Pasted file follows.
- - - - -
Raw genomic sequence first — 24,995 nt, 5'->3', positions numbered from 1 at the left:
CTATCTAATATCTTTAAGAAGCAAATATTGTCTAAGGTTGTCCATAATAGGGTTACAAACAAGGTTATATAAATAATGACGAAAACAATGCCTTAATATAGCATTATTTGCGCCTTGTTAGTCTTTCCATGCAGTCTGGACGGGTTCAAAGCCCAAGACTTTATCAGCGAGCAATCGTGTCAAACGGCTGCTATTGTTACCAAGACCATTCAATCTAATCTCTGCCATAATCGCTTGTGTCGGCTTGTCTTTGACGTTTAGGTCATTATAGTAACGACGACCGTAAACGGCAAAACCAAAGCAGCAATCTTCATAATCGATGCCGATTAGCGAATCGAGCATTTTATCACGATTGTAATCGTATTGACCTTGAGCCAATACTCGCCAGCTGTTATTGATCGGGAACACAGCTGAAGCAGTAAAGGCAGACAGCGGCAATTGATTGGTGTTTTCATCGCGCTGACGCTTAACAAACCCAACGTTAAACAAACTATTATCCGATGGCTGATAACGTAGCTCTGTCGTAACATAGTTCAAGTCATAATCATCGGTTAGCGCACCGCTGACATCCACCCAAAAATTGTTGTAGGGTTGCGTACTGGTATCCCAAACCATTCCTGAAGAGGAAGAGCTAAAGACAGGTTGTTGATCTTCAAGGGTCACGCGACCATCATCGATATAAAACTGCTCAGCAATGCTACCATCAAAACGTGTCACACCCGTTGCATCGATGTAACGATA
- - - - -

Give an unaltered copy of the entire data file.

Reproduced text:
Raw genomic sequence first — 24,995 nt, 5'->3', positions numbered from 1 at the left:
CTATCTAATATCTTTAAGAAGCAAATATTGTCTAAGGTTGTCCATAATAGGGTTACAAACAAGGTTATATAAATAATGACGAAAACAATGCCTTAATATAGCATTATTTGCGCCTTGTTAGTCTTTCCATGCAGTCTGGACGGGTTCAAAGCCCAAGACTTTATCAGCGAGCAATCGTGTCAAACGGCTGCTATTGTTACCAAGACCATTCAATCTAATCTCTGCCATAATCGCTTGTGTCGGCTTGTCTTTGACGTTTAGGTCATTATAGTAACGACGACCGTAAACGGCAAAACCAAAGCAGCAATCTTCATAATCGATGCCGATTAGCGAATCGAGCATTTTATCACGATTGTAATCGTATTGACCTTGAGCCAATACTCGCCAGCTGTTATTGATCGGGAACACAGCTGAAGCAGTAAAGGCAGACAGCGGCAATTGATTGGTGTTTTCATCGCGCTGACGCTTAACAAACCCAACGTTAAACAAACTATTATCCGATGGCTGATAACGTAGCTCTGTCGTAACATAGTTCAAGTCATAATCATCGGTTAGCGCACCGCTGACATCCACCCAAAAATTGTTGTAGGGTTGCGTACTGGTATCCCAAACCATTCCTGAAGAGGAAGAGCTAAAGACAGGTTGTTGATCTTCAAGGGTCACGCGACCATCATCGATATAAAACTGCTCAGCAATGCTACCATCAAAACGTGTCACACCCGTTGCATCGATGTAACGATA